For most businesses, SEO is the second biggest driver of traffic to their website and, depending on the brand, SEO can be THE biggest traffic driver. However, even in companies that understand how important SEO is for generating traffic, the SEOs themselves are often poorly integrated into the organization and they work in very small teams. Sometimes the SEO team consists of just a single person, who may also be splitting their own limited resources across the management of multiple domains. In this post, I’d like to share five tips (based on my own experience), which will help you gain more influence within your organization as an in-house SEO.
If you’re looking for support with your in-house SEO activities or trying to reorganise your SEO structures, then our Digital Strategies Group consultants will be happy to lend a hand:
One of the major challenges of increasing your influence as a SEO is getting noticed in your organization. To make a difference, you have to be part of everything that affects the website and its online performance. Often, search engine optimization is treated as something reactive, rather than proactive. This means waiting for things to break and asking the SEOs to fix everything afterwards. Wouldn’t it be better if SEOs were involved in setting things up correctly and sustainably, so that they didn’t break in the first place? Here are my five tips for how you can be involved in the processes that matter and build your influence as an in-house SEO.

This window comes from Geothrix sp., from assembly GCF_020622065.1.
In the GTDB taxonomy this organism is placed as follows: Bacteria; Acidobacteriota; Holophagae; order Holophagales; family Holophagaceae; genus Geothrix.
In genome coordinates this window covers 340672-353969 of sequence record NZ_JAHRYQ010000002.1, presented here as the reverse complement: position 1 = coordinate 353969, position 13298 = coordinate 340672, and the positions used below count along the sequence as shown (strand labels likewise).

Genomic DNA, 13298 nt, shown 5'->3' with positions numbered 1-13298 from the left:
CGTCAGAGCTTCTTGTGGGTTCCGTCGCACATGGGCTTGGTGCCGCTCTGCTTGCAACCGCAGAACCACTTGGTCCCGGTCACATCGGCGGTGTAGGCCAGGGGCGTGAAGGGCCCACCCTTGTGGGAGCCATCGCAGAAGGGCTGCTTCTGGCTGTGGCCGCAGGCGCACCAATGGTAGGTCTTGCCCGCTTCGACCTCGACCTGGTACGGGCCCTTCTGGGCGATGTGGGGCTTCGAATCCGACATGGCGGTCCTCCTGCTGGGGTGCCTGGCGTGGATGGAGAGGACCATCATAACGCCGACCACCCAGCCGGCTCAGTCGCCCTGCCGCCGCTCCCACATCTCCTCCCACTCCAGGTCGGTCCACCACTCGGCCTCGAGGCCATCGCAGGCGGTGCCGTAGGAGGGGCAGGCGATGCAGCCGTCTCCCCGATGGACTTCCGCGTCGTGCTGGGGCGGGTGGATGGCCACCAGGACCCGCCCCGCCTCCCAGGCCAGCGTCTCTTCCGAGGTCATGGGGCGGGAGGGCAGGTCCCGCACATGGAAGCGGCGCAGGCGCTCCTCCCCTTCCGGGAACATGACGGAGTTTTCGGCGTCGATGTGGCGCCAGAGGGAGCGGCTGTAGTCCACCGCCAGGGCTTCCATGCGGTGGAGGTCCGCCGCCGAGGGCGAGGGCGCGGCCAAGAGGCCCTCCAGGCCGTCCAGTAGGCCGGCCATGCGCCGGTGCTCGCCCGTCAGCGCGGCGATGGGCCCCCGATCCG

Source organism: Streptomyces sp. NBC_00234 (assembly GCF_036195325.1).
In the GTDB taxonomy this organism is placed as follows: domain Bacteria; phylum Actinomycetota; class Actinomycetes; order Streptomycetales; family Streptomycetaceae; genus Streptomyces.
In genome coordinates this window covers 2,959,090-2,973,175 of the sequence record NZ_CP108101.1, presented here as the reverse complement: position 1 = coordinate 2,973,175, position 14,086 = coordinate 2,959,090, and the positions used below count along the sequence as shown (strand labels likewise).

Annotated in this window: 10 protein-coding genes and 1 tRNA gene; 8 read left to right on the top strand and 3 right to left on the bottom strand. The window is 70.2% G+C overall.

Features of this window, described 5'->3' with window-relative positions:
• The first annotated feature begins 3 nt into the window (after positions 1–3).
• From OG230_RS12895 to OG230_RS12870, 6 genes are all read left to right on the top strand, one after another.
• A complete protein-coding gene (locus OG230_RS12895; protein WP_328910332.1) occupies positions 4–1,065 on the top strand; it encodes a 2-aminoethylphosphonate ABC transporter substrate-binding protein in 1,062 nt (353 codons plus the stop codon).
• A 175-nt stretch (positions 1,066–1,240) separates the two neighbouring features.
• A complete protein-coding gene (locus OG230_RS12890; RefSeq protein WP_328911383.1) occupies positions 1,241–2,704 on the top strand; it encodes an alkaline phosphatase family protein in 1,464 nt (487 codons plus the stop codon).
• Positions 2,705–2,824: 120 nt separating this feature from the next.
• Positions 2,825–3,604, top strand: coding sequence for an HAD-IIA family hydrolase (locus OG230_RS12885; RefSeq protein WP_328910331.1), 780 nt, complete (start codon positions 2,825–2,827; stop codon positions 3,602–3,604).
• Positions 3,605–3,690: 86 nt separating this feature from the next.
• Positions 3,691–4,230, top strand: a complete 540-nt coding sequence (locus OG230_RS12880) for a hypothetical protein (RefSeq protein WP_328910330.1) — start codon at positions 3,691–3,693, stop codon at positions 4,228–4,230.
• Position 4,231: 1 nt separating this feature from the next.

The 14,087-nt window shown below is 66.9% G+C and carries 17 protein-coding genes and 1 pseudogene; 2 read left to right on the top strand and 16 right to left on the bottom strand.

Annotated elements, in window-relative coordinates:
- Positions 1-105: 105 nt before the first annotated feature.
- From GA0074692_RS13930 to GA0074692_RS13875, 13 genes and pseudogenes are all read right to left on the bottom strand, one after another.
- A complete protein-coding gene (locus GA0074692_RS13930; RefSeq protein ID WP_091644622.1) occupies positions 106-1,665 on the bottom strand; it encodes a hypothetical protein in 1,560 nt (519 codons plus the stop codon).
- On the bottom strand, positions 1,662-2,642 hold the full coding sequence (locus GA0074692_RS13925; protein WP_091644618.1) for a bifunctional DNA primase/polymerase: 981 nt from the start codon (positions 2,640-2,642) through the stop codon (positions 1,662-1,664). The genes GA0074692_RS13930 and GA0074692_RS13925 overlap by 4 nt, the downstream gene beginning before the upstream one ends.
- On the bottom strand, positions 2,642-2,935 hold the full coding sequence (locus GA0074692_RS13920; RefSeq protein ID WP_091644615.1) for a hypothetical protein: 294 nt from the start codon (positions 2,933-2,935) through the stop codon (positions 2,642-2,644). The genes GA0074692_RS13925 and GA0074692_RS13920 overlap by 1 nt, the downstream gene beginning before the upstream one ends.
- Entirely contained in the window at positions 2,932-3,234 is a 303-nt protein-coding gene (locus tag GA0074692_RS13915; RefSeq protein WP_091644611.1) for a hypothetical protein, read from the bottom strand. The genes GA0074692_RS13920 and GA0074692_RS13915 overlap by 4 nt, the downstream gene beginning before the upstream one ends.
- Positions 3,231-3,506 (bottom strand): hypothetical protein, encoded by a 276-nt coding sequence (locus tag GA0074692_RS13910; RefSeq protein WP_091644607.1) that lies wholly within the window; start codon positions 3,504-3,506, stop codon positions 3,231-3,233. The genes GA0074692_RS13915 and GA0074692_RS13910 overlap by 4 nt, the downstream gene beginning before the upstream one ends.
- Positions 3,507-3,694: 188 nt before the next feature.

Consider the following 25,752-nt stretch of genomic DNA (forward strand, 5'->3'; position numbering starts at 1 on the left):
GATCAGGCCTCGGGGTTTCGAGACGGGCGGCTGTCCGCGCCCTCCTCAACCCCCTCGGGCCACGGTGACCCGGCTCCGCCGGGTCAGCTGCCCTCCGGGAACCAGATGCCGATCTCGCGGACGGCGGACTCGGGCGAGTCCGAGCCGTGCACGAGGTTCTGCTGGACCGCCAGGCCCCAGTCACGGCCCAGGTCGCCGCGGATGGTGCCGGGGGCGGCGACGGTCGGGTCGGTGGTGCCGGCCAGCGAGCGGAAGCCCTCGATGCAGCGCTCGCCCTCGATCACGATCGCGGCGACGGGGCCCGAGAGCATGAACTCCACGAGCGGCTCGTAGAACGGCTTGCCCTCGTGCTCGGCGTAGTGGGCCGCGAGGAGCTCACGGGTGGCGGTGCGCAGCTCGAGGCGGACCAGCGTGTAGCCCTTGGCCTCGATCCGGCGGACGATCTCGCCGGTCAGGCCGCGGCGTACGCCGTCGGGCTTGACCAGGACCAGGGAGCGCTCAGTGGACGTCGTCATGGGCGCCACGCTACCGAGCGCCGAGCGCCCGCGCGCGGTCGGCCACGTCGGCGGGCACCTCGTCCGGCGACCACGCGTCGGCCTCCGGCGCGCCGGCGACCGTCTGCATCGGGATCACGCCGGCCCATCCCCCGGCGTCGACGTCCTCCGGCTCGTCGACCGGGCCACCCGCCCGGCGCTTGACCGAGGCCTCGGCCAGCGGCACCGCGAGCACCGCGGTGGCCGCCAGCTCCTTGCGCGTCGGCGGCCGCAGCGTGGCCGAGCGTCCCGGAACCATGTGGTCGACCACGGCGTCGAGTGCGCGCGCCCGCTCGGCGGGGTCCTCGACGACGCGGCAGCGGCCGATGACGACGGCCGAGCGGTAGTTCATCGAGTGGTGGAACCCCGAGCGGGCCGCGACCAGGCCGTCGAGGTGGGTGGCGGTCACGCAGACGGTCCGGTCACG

1. Do a weekly 1:1 with your product owners
In most companies, you have product owners who are responsible for certain parts of the website. There might be one for the homepage, another one for category pages and search pages, and another one for the product detail pages etc. These are all pages, where it is very much in your interest as an SEO to influence how they are built or appear to users and search engines.
My recommendation is to set up a weekly 1:1 with the product owner responsible for the part(s) of the website you are focused on. Here, you can go review the roadmap for new features or changes, and discuss next steps, challenges, goals etc. This not only helps you to be on top of things and make the product owner aware of anything that needs special SEO attention. It also gives you the opportunity to introduce projects you are working on or ideas that you have, and ensure that these are aligned with the roadmap. Use these 1:1 meetings to explain how your ideas would positively impact the business and the roadmap. In most cases, if your ideas are good, they will be added to the roadmap and the product owner will own them for you.
2. Jump on the marketing campaign calendar
If you work with a professional marketing team, they’ll normally be developing a marketing calendar for every campaign they are planning for the current year, with campaigns designed to boost sales of certain categories and products.
For example, imagine you work for an eCommerce company which sells garden furniture. The marketing team will start as early as March with their planning for all important categories and products, setting up homepage campaigns, newsletter shots, social media campaigns or even TV ads and out-of-home campaigns. The same goes for camping stuff in Q2, autumn fashion collections in Q3 or skiing apparel in Q4.